Quantcast

Low voter turnout in early hours of City Council District 31 special election

Voters cast their ballots in the special election in City Council District 31 on Tuesday, Feb. 23, 2021. (Photo by Gabriele Holtermann)

Voters in City Council District 31 headed to the polls Tuesday morning to vote in New York City’s second test of ranked-choice voting. 

The special election to fill the seat left vacant by now-Queens Borough President Donovan Richards may be the city’s first true test of the new voting system. The first election to use RCV was the special election in District 24 earlier this month but it did not make use of the system’s run-off procedures because winner Councilman James Gennaro received over 60 percent of the vote. 

With nine candidates – Nancy J. Martinez, Selvena N. Brooks-Powers, LaToya R. Benjamin, Latanya Collins, Sherwyn A. James, Nicole S. Lee, Pesach Osina, Shawn Rux and Manuel Silva – running to represent the district, it’s possible one candidate doesn’t receive over 50 percent of the vote after the first round of counting is completed. If that happens, the election will go into a runoff. 

Low turnout ‘to be expected’

In-person turnout appeared low Tuesday morning, with few voters trickling in before 9 a.m. at polling sites, including Arverne Pilgrim Church where Brooks-Powers, who received endorsements from both Richards and the Queens County Democratic Party, cast her ballot. 

“Special elections often have low turnouts, so it is to be expected,” Brooks-Powers said.  

All morning, Rux, a candidate in the race, had been making the rounds at poll sites throughout the district and what he’s seen hasn’t been promising.

“I haven’t seen a steady flow of traffic,” he said. “I’m hoping that more people show up throughout the remainder of the day.”

At one point during the morning while campaigning outside of one poll site, he encountered a person who didn’t even realize there was a special election happening.

“We’re standing out there with our team and the guy says ‘What’s happening today?’” Rux said. “That’s not the first time I’ve had that conversation.”

Rux said that he’s going to spend the rest of his day visiting poll sites and encouraging people to vote.

“We want people to vote for Shawn Rux but more importantly than that, I want people to just exercise their right to vote,” he said.

Voter turnout was low Tuesday, Feb. 23, at Pilgrim Church in Arverne. (Photo by Gabriele Holtermann)

At P.S. 215 Lucretia Mott in Far Rockaway, poll workers said they only had seen 78 voters by noon on Tuesday.

Turnout was also low during the election’s early voting period, which ran from Feb. 13 until Feb. 21.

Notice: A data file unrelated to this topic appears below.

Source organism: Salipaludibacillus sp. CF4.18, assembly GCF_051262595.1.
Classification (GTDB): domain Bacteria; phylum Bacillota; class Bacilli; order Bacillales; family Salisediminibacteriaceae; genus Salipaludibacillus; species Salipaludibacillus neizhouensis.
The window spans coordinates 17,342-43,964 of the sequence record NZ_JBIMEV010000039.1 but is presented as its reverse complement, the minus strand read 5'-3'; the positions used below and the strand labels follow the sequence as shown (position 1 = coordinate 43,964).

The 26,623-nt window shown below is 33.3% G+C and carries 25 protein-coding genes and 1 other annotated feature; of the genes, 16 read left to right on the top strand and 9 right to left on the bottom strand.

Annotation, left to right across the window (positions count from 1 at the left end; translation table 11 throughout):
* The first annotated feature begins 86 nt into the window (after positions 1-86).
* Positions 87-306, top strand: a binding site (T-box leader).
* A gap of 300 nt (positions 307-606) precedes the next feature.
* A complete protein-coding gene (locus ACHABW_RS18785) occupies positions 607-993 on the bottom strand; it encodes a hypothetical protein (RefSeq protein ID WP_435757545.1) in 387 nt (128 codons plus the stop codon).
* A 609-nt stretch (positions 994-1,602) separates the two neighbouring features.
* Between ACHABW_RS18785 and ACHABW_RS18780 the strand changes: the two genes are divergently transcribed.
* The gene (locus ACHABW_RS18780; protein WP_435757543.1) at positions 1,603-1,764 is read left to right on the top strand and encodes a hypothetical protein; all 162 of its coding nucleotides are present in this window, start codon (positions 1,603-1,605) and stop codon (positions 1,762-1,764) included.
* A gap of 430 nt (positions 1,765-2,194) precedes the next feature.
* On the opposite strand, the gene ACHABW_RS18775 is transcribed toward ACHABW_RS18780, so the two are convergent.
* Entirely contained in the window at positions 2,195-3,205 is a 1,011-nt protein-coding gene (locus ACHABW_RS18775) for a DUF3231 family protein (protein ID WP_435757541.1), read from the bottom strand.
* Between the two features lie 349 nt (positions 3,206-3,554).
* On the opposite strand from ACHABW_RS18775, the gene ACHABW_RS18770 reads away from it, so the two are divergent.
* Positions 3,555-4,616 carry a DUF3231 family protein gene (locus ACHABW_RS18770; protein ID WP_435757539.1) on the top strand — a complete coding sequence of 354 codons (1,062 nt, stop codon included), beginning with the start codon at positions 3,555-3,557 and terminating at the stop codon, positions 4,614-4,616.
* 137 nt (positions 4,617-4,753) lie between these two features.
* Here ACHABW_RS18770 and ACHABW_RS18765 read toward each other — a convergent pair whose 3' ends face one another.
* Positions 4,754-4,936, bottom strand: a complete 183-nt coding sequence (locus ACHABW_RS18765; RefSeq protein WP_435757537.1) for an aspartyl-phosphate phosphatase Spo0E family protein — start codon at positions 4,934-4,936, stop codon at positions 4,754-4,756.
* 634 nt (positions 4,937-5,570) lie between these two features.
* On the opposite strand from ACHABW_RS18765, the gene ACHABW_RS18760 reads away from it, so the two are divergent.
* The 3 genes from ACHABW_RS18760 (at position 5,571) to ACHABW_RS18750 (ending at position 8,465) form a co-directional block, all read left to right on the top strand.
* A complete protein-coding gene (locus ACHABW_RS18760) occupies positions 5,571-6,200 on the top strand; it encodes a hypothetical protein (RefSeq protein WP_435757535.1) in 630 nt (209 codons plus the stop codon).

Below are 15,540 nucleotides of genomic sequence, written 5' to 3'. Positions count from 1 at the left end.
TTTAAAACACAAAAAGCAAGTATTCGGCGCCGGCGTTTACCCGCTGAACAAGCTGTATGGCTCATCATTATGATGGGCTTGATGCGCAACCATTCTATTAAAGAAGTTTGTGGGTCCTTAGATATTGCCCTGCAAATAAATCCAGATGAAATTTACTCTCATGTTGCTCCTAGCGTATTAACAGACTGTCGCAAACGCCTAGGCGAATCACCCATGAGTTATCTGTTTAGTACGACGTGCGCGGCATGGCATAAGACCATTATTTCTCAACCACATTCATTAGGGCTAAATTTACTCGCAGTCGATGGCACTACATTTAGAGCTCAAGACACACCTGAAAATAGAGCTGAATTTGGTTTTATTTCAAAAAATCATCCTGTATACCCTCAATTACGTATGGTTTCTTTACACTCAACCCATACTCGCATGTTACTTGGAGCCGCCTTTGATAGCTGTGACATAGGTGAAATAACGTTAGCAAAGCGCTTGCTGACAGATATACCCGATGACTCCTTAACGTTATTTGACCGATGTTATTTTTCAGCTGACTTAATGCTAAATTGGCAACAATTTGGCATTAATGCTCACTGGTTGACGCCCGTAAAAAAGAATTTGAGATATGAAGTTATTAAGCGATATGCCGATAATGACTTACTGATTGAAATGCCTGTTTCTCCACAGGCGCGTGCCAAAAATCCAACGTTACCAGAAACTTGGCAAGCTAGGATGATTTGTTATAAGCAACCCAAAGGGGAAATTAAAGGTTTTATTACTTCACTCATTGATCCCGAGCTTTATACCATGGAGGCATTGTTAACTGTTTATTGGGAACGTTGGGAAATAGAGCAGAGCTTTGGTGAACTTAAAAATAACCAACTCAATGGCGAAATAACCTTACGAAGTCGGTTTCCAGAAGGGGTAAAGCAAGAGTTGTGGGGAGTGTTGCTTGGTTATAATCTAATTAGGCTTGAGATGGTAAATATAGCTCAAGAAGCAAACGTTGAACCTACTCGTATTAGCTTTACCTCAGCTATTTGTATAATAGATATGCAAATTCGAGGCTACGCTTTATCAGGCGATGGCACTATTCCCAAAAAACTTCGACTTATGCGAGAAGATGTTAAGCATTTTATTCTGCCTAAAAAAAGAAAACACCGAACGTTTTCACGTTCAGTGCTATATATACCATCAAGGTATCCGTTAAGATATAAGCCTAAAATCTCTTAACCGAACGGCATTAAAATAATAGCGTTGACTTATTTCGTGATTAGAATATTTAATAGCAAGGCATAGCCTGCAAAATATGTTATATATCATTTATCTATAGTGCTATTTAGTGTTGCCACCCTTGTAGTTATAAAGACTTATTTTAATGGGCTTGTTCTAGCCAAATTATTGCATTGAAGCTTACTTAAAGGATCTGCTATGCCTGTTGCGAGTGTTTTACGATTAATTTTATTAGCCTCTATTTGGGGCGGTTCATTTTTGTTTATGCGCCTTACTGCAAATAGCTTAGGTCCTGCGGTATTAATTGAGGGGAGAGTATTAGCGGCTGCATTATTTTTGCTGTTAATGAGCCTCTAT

A little over 1,700 people cast ballots early in the district, which encompasses Arverne, Brookville, Edgemere, Far Rockaway, Laurelton, Rosedale and Springfield Gardens, with the largest number of votes being cast on Sunday, Feb. 21, the final day to vote early. 

The same was true during the Feb. 2 special election in District 24, when over half of the early votes were cast on the last day to do so.

More ranked-choice voting education needed

For some, including Rux and Brooks-Powers, the city has a long way to go before voters feel confident using ranked-choice voting, which sees voters rank their top five candidates in order, one through five. 

“I’m still pretty concerned,” Brooks-Powers said. “I don’t feel enough was done in terms of educating the public about it. So, I guess we’ll see what the end result is from it. I’ve heard mixed reviews. Some people I’ve spoken to said, I’m not doing it, I don’t understand it. They are going to vote, but for just one candidate as opposed to ranking.”

Rux said he’s concerned about ranked-choice voting but that it’s out of their hands. 

“It’s what it is. It’s what we got to go by,” he said. “Definitely a new and interesting process that – we’ll see how it pans out.”

If no candidate receives over 50 percent after all ballots are counted, the ranked-choice voting process will begin. The candidate who tallies the fewest first choice votes will be eliminated and the ballots in which they ranked first will be redistributed to the candidate the voter ranked second. The process will repeat itself until a candidate has at least 50 percent of the vote. 

Photo by Gabriele Holtermann

Silva, a candidate in the race who formerly served as Richards’ chief of staff, said he’s worried that some voters aren’t filling in their ballots properly and are at risk of not having their vote counted.

When he cast his own vote this morning, he said he was told by a poll worker that if he filled out the same candidate for all of the rankings, the ballot would be bounced back and he’d have to do it over. However, he’s gotten photos from supporters of their ballots where they’ve done just that – fill out five bubbles in a row next to his name.

“No one said, ‘Oh, I had to redo my ballot after I did that,’” he said. “I want to make [sure] every vote is counted, even if people selected the same candidate five times.”

According to Brooks-Powers, the two Queens special elections have been referred to as “guinea pigs” by people educating the public on the voting system. 

“I find that problematic, obviously,” she said. “These are races that will impact the day-to-day quality of life of hundreds of thousands of people.”

Special election resources 

For a voters guide on the race, click hereTo learn more about the candidates, click hereTo find out where to vote today, click here

Additional reporting by Gabriele Holtermann.

This story was updated at 3:30 p.m., on Tuesday, Feb. 23, 2021. Check QNS throughout the day to get updates on the race.

More from Around New York